Here is one solution of the social problem. The producer's heart rejoices in a twenty-five per cent, increase in the reward of his toil, and the consumer thanks God for a twenty-five per cent, reduction in the price of his leg of mutton. Meanwhile, the glutted home labour market is relieved by the steady exodus of industrious men to the colonial farms, while the merchants and manufacturers at home are kept employed in meeting the demands of the prosperous settlers. With the view of embodying this idea in some definite form, it is proposed to take advantage of sundry large areas of land now thrown upon the market in New Zealand, to form a special co-operative settlement. An appeal will be made to British co-operators to raise a fund for the purchase of a block of land, and the settlement of this land will be exclusively confined to associated members, under rules strictly on co-operative lines. It page 30 is hoped that a suitable block of land may be secured at the same price paid by the original settlers on the Canterbury Plains, viz., £2 per acre. These farms to-day are valued at from £5 to £25 per acre. On the assumption that a block of from 25,000 acres to 50,000 acres is thus secured, it is contemplated to sell it to the shareholders of the company on the deferred-payment system, extending over ten years.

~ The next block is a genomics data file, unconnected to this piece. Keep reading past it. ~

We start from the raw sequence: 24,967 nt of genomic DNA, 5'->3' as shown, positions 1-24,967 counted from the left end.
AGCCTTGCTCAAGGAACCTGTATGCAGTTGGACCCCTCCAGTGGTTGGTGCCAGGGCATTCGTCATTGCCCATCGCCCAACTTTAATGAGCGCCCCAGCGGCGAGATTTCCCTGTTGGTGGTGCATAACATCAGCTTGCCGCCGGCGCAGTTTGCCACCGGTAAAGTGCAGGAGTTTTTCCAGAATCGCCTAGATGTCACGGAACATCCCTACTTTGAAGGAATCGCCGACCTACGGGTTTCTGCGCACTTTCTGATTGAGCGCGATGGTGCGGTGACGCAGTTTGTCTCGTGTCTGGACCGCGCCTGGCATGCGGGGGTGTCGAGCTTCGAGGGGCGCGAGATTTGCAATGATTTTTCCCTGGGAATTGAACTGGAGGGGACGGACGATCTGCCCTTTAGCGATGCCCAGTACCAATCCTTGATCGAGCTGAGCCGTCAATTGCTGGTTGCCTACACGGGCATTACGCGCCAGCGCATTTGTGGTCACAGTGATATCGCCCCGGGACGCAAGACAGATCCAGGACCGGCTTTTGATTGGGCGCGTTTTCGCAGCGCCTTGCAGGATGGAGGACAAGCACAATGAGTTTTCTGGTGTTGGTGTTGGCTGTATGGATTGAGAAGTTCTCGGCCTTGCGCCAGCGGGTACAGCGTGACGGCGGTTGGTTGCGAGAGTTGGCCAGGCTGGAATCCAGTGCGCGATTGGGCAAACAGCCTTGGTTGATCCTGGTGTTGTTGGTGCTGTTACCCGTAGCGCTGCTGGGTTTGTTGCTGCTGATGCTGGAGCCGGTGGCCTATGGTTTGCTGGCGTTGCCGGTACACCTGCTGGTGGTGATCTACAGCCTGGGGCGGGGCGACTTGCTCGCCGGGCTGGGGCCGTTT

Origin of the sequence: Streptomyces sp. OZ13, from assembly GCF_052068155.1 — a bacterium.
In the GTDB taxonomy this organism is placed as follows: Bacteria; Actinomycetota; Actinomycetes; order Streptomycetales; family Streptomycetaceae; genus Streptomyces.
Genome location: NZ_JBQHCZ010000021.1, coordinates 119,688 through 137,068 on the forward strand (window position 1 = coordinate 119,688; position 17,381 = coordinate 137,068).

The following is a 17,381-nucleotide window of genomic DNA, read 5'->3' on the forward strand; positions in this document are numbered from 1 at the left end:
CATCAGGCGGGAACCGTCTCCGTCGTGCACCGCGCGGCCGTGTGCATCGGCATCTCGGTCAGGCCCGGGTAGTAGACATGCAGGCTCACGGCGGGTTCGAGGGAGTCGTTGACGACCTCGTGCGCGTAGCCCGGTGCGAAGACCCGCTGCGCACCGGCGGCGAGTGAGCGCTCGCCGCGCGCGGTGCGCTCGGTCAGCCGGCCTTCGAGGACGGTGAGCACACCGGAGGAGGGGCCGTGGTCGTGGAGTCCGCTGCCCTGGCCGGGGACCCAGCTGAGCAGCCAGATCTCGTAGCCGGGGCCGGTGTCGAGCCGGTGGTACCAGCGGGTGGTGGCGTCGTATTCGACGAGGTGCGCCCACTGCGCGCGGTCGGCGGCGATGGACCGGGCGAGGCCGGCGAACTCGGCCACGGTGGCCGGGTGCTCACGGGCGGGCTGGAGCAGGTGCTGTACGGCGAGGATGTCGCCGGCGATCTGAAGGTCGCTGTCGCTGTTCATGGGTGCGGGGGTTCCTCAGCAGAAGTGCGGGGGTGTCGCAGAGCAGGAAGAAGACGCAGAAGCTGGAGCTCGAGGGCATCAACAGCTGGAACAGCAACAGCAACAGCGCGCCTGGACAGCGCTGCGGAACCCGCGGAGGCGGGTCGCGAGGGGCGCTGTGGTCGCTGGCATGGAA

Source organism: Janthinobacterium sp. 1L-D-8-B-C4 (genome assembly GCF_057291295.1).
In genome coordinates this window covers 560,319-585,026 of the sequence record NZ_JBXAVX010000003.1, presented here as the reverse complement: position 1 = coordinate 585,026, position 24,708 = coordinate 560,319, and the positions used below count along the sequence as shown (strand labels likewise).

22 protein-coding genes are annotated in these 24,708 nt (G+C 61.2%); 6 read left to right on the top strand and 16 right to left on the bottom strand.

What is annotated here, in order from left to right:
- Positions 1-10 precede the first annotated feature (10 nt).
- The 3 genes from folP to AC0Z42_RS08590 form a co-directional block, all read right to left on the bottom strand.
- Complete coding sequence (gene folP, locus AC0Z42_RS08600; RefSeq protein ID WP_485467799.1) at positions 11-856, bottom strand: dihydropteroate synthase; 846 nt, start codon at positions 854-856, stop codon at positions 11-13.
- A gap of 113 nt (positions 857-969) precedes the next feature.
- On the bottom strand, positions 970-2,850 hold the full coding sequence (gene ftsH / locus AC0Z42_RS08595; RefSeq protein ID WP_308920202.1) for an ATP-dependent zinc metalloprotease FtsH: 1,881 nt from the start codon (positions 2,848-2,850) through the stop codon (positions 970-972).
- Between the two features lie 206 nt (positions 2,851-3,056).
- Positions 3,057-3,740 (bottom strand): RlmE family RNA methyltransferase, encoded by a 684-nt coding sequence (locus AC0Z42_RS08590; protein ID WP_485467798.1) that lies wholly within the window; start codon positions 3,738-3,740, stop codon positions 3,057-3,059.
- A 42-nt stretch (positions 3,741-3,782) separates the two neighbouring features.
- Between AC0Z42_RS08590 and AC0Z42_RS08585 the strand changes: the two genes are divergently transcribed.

With a view to the conveyance of a definite idea of the individual bearing of the question, the following table is submitted of the exact annual payments required to secure a farm of 100 acres, at £2 per acre, £200:—
First instalment to be paid on entrance 20
Second instalment to be paid at end of first year together with interest on balance of £180 at 5 per cent, per annum, £9 29
Third instalment, principal and interest 28
Fourth 27
Fifth 26
Sixth 25
Seventh 24
Eighth 23
Ninth 22
Tenth 21
Total, principal and interest £245

A careful calculation as to the necessary outgoings for a year, earlier than which it would not be wise to calculate on any return from the land, shows that each settler should not have less than £250 as capital. As there would probably be men whom the company might deem very suitable for the development of the settlement, who might not be able to command this capital, arrangements would be made for advancing the necessary capital, and receiving it back by way of instalments, as in the case of the land. As, however, no element of charity enters into this scheme, the arrangement would be on a strictly business basis.

The initial step is therefore the formation of a limited liability company, with an available capital of £50,000. This capital should be as widely distributed as possible—say, 50,000 £1 shares, and no shareholder to hold more than 250 shares. In order to reduce to a minimum the necessary preliminary expenses, the machinery of the respective branches of the co-operative association should be utilised, and it is hoped that secretarial and other work will be purely honorary. Capitalists and practical men who are willing to join a Colonisation movement on these lines are invited to address the undersigned—

Arthur Clayden,

52, Camden Hill Road, Upper Norwood.